I suppose being a simple-to-describe cog in a well-defined machine is OK for the working classes, but I know I never quite fit into the neat categories.

    Now, the trickster gods… Yes, a significant part of what I do fits that category. I do think it’s healthy for people’s frames of reference to be bent — nay, to be shattered from time to time. All hail Eris!

  3. Hmmm…

    I would call you a “Social Commentator”, but I get all sorts of images of Clive Hamilton (and that is just NOT a good look) or “Tech-savvy social commentator” (somewhat better, but I keep thinking James Moody or Mark Pesce).

    My original thought was: “Stilgherrian is a social and technical writer with a stunning, erudite, insightful, playful and often offensive view of the world. He presents this to the (occasionally) adoring throng through his writings in published journalism and online postings — both micro-blog and full-length articles.”

    To paraphrase someone much better with the language than I, I have not the time to make this brief.

  4. I have been known to describe you thus:

    “Stil’s a force of nature, he’s mercurial and quick-witted, somewhat obsessive about web, technology & media — and he’s a good bloke …”

    then I usually say something like:

    “… but it’s hard to encapsulate him with mere words, you truly must meet him (or at least watch Stilgherrian Live) to understand.”

  5. Grand Communicator of Geekery, Media, Socio-political thought and more.

  6. I should have excluded the “perhaps”, the context though isn’t to suggest that you aren’t a great writer, but more a “perhaps” on the concept whether the label “tech” alone is appropriate. Maybe “social technology?”

  7. Thanks very much for all the suggestions so far. A rainy holiday Monday afternoon makes a good time to flip through these.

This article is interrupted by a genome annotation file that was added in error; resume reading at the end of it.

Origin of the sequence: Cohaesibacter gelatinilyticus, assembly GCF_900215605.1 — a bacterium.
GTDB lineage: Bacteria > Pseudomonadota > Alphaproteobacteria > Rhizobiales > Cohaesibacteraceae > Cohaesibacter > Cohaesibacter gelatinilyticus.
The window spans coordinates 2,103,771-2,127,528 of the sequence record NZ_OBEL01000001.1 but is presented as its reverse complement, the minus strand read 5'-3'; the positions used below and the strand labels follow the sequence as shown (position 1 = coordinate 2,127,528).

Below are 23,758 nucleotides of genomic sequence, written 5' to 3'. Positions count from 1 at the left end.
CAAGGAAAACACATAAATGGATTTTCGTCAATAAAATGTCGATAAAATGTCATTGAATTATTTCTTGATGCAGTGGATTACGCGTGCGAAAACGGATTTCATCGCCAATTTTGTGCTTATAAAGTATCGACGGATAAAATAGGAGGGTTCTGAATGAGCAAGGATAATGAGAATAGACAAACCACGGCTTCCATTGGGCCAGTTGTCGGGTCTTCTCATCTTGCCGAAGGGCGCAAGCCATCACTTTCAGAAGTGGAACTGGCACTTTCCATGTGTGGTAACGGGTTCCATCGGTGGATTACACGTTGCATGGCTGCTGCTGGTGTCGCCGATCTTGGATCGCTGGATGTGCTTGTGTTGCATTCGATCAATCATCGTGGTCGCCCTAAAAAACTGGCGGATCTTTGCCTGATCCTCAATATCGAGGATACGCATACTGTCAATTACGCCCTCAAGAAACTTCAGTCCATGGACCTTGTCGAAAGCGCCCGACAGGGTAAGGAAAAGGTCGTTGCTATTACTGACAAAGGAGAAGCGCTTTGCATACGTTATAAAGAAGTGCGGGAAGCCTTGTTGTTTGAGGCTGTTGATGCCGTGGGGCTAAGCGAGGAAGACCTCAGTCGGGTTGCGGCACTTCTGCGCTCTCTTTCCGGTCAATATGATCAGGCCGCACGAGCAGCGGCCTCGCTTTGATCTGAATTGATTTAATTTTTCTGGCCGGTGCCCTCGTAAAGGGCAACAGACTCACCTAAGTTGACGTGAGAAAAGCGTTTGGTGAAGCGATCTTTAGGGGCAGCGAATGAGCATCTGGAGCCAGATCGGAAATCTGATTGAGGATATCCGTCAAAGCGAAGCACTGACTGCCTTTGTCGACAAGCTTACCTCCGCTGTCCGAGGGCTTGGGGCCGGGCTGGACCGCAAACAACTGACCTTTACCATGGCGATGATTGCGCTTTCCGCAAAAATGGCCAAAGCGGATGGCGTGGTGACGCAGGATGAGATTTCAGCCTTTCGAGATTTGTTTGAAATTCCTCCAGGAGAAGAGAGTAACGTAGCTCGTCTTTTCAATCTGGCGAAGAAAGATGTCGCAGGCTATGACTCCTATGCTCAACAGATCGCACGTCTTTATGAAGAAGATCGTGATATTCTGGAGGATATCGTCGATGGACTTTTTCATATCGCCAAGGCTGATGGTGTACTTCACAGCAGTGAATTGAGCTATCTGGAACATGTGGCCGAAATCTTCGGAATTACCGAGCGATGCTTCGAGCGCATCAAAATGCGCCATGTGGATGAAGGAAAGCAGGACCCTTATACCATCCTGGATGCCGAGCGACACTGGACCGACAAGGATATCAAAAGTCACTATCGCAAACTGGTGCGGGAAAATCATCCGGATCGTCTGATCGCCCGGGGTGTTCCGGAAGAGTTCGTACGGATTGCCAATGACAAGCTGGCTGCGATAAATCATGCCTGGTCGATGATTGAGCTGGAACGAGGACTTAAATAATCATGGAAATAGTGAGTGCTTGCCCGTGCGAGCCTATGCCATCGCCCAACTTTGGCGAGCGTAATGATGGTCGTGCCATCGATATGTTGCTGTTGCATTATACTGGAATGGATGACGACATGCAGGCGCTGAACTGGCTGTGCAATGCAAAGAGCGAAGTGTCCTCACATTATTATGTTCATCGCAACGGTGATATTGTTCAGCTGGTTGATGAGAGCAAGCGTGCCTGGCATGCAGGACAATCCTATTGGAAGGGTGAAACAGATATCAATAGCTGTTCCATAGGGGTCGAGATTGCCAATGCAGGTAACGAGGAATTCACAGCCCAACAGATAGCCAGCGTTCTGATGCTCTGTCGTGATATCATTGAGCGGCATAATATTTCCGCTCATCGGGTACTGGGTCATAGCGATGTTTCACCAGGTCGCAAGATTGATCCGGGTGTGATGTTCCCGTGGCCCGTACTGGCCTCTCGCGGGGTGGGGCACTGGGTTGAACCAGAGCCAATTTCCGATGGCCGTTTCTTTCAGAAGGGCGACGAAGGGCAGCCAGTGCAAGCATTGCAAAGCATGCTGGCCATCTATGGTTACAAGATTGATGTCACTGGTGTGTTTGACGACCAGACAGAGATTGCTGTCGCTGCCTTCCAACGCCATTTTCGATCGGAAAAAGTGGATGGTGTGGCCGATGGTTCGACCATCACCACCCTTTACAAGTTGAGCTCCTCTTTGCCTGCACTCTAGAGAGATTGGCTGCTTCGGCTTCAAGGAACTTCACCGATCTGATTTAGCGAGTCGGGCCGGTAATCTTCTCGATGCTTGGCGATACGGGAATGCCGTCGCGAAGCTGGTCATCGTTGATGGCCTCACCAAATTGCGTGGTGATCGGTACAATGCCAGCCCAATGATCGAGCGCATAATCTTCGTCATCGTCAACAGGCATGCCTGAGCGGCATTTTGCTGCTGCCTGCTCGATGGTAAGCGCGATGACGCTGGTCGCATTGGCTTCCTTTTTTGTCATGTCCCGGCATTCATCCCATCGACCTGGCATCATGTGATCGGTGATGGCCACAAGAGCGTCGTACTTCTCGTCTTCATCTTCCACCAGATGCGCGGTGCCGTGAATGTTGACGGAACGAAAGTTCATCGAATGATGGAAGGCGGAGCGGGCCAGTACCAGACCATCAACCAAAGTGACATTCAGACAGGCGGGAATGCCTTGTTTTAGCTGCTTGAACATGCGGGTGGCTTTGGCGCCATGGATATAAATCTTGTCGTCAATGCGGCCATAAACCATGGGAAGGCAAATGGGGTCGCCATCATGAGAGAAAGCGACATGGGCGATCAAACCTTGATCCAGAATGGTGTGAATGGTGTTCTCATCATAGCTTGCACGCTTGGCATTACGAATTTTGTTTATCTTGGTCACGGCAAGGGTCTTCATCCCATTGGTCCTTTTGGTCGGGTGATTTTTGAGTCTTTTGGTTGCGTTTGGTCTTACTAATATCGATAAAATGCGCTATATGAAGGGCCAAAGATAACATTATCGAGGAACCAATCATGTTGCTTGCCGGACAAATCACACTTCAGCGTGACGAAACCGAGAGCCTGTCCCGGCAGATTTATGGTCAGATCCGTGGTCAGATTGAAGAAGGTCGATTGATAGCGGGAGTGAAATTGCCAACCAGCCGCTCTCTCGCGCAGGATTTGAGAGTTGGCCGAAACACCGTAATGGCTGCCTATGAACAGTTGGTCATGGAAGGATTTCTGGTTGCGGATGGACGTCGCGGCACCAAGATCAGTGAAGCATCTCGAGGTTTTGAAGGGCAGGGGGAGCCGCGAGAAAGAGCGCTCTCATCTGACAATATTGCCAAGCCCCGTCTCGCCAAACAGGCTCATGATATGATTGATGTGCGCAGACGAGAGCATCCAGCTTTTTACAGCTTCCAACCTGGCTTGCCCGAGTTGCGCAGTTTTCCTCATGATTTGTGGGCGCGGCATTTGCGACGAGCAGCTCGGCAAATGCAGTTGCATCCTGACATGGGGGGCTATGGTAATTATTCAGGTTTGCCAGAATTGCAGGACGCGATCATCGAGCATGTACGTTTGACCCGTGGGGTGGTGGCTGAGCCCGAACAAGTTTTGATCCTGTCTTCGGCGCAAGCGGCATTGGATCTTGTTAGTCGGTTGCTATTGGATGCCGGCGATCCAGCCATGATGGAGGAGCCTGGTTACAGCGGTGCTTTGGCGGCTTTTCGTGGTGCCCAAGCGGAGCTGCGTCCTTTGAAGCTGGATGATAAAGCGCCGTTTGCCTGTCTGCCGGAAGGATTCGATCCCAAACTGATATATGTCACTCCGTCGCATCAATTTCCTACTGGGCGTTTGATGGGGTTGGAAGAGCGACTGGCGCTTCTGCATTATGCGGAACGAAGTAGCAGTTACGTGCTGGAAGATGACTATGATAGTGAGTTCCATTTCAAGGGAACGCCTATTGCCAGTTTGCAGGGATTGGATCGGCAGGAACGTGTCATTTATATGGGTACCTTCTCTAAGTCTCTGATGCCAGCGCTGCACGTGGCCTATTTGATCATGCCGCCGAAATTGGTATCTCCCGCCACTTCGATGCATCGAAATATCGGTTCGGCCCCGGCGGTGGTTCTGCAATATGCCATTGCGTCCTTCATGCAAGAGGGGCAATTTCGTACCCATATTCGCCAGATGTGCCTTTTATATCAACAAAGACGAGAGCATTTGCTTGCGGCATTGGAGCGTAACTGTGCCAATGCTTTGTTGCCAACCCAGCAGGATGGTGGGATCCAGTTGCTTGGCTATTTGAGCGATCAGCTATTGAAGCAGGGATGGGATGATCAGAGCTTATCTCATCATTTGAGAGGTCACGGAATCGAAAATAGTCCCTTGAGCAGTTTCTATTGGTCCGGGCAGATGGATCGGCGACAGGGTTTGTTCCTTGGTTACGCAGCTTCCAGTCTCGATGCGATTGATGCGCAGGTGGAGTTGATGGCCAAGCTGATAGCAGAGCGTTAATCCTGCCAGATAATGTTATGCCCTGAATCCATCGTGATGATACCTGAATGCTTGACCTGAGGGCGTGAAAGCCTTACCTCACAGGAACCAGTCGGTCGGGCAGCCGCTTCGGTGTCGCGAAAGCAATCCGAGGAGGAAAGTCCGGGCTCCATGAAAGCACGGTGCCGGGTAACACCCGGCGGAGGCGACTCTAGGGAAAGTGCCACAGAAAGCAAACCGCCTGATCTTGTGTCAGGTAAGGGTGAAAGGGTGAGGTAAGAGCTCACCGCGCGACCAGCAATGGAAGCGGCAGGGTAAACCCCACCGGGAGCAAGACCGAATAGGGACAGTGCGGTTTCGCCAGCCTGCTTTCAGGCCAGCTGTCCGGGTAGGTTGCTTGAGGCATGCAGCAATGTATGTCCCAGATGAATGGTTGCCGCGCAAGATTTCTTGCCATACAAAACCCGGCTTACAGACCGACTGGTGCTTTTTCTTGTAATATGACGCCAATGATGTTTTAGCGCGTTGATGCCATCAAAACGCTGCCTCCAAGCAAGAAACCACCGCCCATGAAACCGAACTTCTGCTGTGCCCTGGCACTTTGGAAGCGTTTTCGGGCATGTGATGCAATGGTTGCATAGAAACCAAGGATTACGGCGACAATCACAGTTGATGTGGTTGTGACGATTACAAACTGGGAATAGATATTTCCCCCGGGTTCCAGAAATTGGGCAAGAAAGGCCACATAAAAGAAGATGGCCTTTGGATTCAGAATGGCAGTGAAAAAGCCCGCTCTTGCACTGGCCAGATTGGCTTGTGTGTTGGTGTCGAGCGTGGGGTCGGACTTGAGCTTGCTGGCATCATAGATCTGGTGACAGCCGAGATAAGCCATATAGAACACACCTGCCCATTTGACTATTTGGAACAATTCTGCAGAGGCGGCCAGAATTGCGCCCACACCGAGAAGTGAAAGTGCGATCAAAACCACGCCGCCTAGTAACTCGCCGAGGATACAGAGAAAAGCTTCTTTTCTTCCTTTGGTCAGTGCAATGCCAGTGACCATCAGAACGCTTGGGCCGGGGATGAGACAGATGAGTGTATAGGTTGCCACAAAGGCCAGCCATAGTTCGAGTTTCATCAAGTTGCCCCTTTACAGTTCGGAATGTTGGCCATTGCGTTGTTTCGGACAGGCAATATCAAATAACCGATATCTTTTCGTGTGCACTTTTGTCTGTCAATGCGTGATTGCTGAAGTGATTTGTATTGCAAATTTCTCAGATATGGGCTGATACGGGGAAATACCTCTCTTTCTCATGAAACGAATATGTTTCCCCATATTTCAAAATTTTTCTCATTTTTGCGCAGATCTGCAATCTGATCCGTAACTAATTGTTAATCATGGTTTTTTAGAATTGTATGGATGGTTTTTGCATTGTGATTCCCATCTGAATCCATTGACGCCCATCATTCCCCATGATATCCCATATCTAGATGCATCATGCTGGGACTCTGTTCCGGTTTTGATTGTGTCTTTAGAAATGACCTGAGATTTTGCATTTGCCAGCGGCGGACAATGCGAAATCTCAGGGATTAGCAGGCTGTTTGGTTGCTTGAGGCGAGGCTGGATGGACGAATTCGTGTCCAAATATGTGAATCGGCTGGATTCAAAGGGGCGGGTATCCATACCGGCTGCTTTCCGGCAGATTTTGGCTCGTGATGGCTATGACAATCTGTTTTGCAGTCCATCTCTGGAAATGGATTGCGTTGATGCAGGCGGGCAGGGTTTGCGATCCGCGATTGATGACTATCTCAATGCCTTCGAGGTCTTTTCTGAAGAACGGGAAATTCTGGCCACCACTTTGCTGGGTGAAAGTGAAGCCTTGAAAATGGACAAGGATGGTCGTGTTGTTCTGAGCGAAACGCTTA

@Crispin: Oh, didn’t you know? I am Mark Pesce! This video was produced using a special mirror. Note: our noses are interchangeable.

    @Kate Carruthers : Is Stilgherrian Live really the best introduction? Really?

    @Chrissie and @Duncan Riley: I know that my geek background and personal interests make geekery a focus, but I also enjoy writing about other things. The gonzo twittering and gonzo liveblog, as they were called by others first, come to mind.

  8. “Oh no, by all means make up your own descriptions!”

    Well if it’s any us to you, this blog is rather unhelpfully described on the links page of my dodgy, obscure and utterly pointless website thus:

    “The Last-Nameless-One holds forth on everything from the information economy to why we shouldn’t celebrate International Talk Like A Pirate Day. May secretly be a ninja.”


    I’m afraid that any further attempts at description are only likely to become increasingly surreal.

    “I suppose being a simple-to-describe cog in a well-defined machine is OK for the working classes, but I know I never quite fit into the neat categories.”

    Know that feeling. I always loved Hunter S Thompson’s description of Oscar Acosta, as paraphrased in the film version of Fear & Loathing In Las Vegas:

    “One of God’s own prototypes. Some kind of high-powered mutant never even considered for mass production. Too weird to live, and too rare to die.”

  9. Judging by that lovely photo, I would say “a tongue in the webcam”. This is of course wide open to many interpretations; some of which are actually pertinent to your question.